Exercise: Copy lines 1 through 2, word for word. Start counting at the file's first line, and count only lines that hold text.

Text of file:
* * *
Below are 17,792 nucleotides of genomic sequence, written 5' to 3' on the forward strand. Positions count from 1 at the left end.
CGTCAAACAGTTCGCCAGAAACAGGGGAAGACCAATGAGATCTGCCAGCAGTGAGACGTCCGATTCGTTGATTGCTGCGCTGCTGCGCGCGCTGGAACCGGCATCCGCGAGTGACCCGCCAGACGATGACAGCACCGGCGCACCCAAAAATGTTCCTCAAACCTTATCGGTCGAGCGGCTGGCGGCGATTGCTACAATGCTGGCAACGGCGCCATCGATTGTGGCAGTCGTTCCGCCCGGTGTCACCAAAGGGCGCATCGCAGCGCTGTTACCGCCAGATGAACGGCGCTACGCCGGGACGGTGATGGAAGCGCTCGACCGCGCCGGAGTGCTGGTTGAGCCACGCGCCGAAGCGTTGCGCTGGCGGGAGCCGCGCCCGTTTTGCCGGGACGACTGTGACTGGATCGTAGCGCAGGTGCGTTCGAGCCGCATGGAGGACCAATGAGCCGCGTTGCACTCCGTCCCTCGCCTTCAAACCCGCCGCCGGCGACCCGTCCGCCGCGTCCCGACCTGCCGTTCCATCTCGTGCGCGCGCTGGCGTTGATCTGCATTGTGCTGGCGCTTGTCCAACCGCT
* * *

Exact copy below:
Below are 17,792 nucleotides of genomic sequence, written 5' to 3' on the forward strand. Positions count from 1 at the left end.
CGTCAAACAGTTCGCCAGAAACAGGGGAAGACCAATGAGATCTGCCAGCAGTGAGACGTCCGATTCGTTGATTGCTGCGCTGCTGCGCGCGCTGGAACCGGCATCCGCGAGTGACCCGCCAGACGATGACAGCACCGGCGCACCCAAAAATGTTCCTCAAACCTTATCGGTCGAGCGGCTGGCGGCGATTGCTACAATGCTGGCAACGGCGCCATCGATTGTGGCAGTCGTTCCGCCCGGTGTCACCAAAGGGCGCATCGCAGCGCTGTTACCGCCAGATGAACGGCGCTACGCCGGGACGGTGATGGAAGCGCTCGACCGCGCCGGAGTGCTGGTTGAGCCACGCGCCGAAGCGTTGCGCTGGCGGGAGCCGCGCCCGTTTTGCCGGGACGACTGTGACTGGATCGTAGCGCAGGTGCGTTCGAGCCGCATGGAGGACCAATGAGCCGCGTTGCACTCCGTCCCTCGCCTTCAAACCCGCCGCCGGCGACCCGTCCGCCGCGTCCCGACCTGCCGTTCCATCTCGTGCGCGCGCTGGCGTTGATCTGCATTGTGCTGGCGCTTGTCCAACCGCT